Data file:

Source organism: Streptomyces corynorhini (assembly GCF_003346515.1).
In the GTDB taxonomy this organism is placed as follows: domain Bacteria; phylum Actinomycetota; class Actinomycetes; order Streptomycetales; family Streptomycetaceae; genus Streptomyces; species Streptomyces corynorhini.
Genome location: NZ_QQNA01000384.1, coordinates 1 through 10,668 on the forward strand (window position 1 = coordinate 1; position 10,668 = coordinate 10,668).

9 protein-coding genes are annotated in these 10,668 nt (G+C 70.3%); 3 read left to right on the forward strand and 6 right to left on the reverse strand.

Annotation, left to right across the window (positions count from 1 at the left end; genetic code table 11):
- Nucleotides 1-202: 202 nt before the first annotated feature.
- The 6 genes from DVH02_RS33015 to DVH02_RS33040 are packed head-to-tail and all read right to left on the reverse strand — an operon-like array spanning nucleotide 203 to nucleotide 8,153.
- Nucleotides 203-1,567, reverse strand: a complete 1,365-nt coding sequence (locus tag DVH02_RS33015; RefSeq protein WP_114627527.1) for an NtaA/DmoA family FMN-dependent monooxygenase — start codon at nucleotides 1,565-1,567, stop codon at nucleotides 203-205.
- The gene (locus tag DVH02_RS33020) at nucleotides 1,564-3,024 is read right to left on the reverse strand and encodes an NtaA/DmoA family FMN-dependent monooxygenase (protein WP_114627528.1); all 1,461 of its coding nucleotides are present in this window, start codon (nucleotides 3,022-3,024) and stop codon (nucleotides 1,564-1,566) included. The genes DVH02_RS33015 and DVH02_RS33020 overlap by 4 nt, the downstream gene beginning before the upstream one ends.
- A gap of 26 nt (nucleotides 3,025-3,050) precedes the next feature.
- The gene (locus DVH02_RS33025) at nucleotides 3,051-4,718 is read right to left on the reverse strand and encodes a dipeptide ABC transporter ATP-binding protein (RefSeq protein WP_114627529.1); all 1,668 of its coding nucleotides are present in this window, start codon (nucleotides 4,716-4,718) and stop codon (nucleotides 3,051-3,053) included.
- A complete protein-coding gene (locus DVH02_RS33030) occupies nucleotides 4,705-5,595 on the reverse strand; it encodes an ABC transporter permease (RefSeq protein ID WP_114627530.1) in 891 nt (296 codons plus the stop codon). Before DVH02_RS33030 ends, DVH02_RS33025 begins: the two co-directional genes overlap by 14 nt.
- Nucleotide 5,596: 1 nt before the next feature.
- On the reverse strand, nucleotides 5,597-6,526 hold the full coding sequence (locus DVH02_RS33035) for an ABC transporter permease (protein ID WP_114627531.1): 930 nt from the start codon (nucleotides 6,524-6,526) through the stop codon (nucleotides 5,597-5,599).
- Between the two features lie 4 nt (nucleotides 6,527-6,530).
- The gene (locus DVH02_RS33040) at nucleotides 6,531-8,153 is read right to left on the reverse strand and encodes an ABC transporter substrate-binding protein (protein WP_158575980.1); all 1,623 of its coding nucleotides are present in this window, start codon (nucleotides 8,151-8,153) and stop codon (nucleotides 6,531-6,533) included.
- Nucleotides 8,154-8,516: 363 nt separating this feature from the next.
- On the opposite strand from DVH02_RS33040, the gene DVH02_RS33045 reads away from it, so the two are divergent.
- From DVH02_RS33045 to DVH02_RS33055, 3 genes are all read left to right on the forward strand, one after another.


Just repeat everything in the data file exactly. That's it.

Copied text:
Source organism: Streptomyces corynorhini (assembly GCF_003346515.1).
In the GTDB taxonomy this organism is placed as follows: domain Bacteria; phylum Actinomycetota; class Actinomycetes; order Streptomycetales; family Streptomycetaceae; genus Streptomyces; species Streptomyces corynorhini.
Genome location: NZ_QQNA01000384.1, coordinates 1 through 10,668 on the forward strand (window position 1 = coordinate 1; position 10,668 = coordinate 10,668).

9 protein-coding genes are annotated in these 10,668 nt (G+C 70.3%); 3 read left to right on the forward strand and 6 right to left on the reverse strand.

Annotation, left to right across the window (positions count from 1 at the left end; genetic code table 11):
- Nucleotides 1-202: 202 nt before the first annotated feature.
- The 6 genes from DVH02_RS33015 to DVH02_RS33040 are packed head-to-tail and all read right to left on the reverse strand — an operon-like array spanning nucleotide 203 to nucleotide 8,153.
- Nucleotides 203-1,567, reverse strand: a complete 1,365-nt coding sequence (locus tag DVH02_RS33015; RefSeq protein WP_114627527.1) for an NtaA/DmoA family FMN-dependent monooxygenase — start codon at nucleotides 1,565-1,567, stop codon at nucleotides 203-205.
- The gene (locus tag DVH02_RS33020) at nucleotides 1,564-3,024 is read right to left on the reverse strand and encodes an NtaA/DmoA family FMN-dependent monooxygenase (protein WP_114627528.1); all 1,461 of its coding nucleotides are present in this window, start codon (nucleotides 3,022-3,024) and stop codon (nucleotides 1,564-1,566) included. The genes DVH02_RS33015 and DVH02_RS33020 overlap by 4 nt, the downstream gene beginning before the upstream one ends.
- A gap of 26 nt (nucleotides 3,025-3,050) precedes the next feature.
- The gene (locus DVH02_RS33025) at nucleotides 3,051-4,718 is read right to left on the reverse strand and encodes a dipeptide ABC transporter ATP-binding protein (RefSeq protein WP_114627529.1); all 1,668 of its coding nucleotides are present in this window, start codon (nucleotides 4,716-4,718) and stop codon (nucleotides 3,051-3,053) included.
- A complete protein-coding gene (locus DVH02_RS33030) occupies nucleotides 4,705-5,595 on the reverse strand; it encodes an ABC transporter permease (RefSeq protein ID WP_114627530.1) in 891 nt (296 codons plus the stop codon). Before DVH02_RS33030 ends, DVH02_RS33025 begins: the two co-directional genes overlap by 14 nt.
- Nucleotide 5,596: 1 nt before the next feature.
- On the reverse strand, nucleotides 5,597-6,526 hold the full coding sequence (locus DVH02_RS33035) for an ABC transporter permease (protein ID WP_114627531.1): 930 nt from the start codon (nucleotides 6,524-6,526) through the stop codon (nucleotides 5,597-5,599).
- Between the two features lie 4 nt (nucleotides 6,527-6,530).
- The gene (locus DVH02_RS33040) at nucleotides 6,531-8,153 is read right to left on the reverse strand and encodes an ABC transporter substrate-binding protein (protein WP_158575980.1); all 1,623 of its coding nucleotides are present in this window, start codon (nucleotides 8,151-8,153) and stop codon (nucleotides 6,531-6,533) included.
- Nucleotides 8,154-8,516: 363 nt separating this feature from the next.
- On the opposite strand from DVH02_RS33040, the gene DVH02_RS33045 reads away from it, so the two are divergent.
- From DVH02_RS33045 to DVH02_RS33055, 3 genes are all read left to right on the forward strand, one after another.